‘Pokemon Go’ leads players to California facility housing sex offenders

With the success of “Pokemon Go,” we set out to discover if any of the little monsters were hiding within the walls of our own L.A. Times newsroom.


Dan De Vaul isn’t up to speed with much of the new technology out there. So when he learned Tuesday that his Central California sober-living facility, which houses released sex offenders, was a designated stop in the latest “Pokemon Go” smartphone game craze, he said he wanted no part of it.

“I have no idea what Pokemon is,” said De Vaul, founder of the Sunny Acres facility. “I have no idea who put the stop – if it was sabotage – because we don’t want kids showing up here.”

De Vaul learned about the stop when a KSBY-TV news crew visited the property, noting that the scavenger hunt led to the facility’s outdoor sign.


According to “Pokemon Go” developer Niantic Inc, “Pokestops” and “gyms” that appear in the game are “special points of interest found throughout the world.” At Pokestops, players collect virtual loot. Players can capture gyms for their team or battle other teams in the augmented-reality GPS-based game.

Some gaming blogs have suggested that Niantic’s old “Ingress” augmented-reality game was integrated into the new Pokemon game, which could explain why some old sites are appearing as Pokestops. In a letter to NPR, Barbara J. King, an emeritus professor of anthropology at the College of William and Mary, said the old version once placed locations in Nazi concentration camps. Last year, Google apologized for the mistake.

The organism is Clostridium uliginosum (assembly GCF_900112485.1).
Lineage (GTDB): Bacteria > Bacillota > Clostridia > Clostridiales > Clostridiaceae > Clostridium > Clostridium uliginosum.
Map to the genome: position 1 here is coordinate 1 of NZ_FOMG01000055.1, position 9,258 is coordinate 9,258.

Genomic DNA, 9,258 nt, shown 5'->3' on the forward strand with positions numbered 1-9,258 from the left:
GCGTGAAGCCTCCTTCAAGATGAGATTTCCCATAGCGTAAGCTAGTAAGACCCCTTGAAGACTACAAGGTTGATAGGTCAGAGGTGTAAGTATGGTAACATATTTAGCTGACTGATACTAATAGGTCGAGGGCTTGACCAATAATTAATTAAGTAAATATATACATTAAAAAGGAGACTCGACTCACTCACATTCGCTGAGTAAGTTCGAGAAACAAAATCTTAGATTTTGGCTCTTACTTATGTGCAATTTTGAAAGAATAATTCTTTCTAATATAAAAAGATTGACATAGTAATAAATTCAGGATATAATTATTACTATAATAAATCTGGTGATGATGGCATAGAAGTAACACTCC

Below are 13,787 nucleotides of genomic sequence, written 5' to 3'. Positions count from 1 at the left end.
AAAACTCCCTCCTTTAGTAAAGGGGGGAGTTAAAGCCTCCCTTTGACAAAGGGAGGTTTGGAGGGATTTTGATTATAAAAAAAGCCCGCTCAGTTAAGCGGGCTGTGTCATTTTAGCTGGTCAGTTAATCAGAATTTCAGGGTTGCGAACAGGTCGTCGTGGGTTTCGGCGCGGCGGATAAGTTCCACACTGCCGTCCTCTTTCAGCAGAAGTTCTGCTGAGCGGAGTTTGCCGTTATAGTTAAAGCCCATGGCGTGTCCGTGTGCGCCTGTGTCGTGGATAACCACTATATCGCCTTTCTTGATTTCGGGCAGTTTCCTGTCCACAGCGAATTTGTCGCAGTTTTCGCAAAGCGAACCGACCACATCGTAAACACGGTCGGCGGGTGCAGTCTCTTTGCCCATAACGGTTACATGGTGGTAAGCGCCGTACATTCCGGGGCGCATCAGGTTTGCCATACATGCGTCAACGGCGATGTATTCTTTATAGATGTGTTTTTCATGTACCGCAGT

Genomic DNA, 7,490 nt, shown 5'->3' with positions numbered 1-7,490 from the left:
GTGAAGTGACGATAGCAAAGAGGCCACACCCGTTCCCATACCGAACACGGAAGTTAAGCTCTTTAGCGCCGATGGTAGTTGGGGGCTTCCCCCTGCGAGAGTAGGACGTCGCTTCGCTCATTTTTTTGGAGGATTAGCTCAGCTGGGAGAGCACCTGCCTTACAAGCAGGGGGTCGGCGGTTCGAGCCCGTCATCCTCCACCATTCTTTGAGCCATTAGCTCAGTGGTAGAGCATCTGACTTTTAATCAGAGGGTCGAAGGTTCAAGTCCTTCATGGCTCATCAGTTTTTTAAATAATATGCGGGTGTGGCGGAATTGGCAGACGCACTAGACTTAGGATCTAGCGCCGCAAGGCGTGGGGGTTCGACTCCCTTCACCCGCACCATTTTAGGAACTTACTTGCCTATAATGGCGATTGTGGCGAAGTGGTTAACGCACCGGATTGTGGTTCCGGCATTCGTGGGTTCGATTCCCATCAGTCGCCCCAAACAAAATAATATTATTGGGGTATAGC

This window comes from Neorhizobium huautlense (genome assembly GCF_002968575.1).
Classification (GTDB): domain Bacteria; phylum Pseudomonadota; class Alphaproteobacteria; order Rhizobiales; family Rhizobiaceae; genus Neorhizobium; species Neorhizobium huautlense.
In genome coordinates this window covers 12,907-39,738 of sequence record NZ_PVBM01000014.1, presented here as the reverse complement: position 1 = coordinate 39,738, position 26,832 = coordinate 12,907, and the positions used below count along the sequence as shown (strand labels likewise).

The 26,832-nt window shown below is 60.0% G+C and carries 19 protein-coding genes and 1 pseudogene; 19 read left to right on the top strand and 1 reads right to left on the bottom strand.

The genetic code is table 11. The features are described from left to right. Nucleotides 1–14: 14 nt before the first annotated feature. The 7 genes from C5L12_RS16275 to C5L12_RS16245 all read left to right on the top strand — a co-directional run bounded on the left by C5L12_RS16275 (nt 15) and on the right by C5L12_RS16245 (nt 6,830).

So far, no “Go” players have visited De Vaul’s 72-acre ranch on the outskirts of San Luis Obispo, and he is hoping they won’t come, he said.

Situated near the famous Madonna Inn off Highway 101 Sunny Acres’ clean and sober-living facility is housed in an old farm on the sprawling private property. The farm houses 35 people, including 10 low-risk sex offenders who have registered with the San Luis Obispo Sheriff’s Office. Other residents include the homeless and people struggling with mental illness and drug and alcohol addiction.

De Vaul, 72, said he doesn’t want children visiting his property because that’ll expose the offenders to the possibility of being sent back to prison for violating conditions of their parole or probation. Several of his residents, he said, have no place to go and would be transients if he didn’t allow them to stay at the facility.

De Vaul said he has been battling with San Luis Obispo County for 20 years and doesn’t want any more trouble.


In 2009, De Vaul was ordered to serve 90 days in jail and pay a $1,000 fine after a judge declared his facility unsanitary and unsafe because the illegal stucco barracks posed a fire danger to his clients.

For years, county code enforcement officials attempted to get De Vaul to fix the property. Neighbors complained about the mounting piles of car tires and vehicles on his property.

Some of the vehicles, he said, are still on the property, which also has a thrift store, strawberry stand, pumpkin patch and Christmas tree farm.

The property has two entrances, which are mostly open, because of his various businesses.

Closing the gates to keep out “Pokemon Go” players would deprive him of income, he said.

“I don’t know what to do,” he said.

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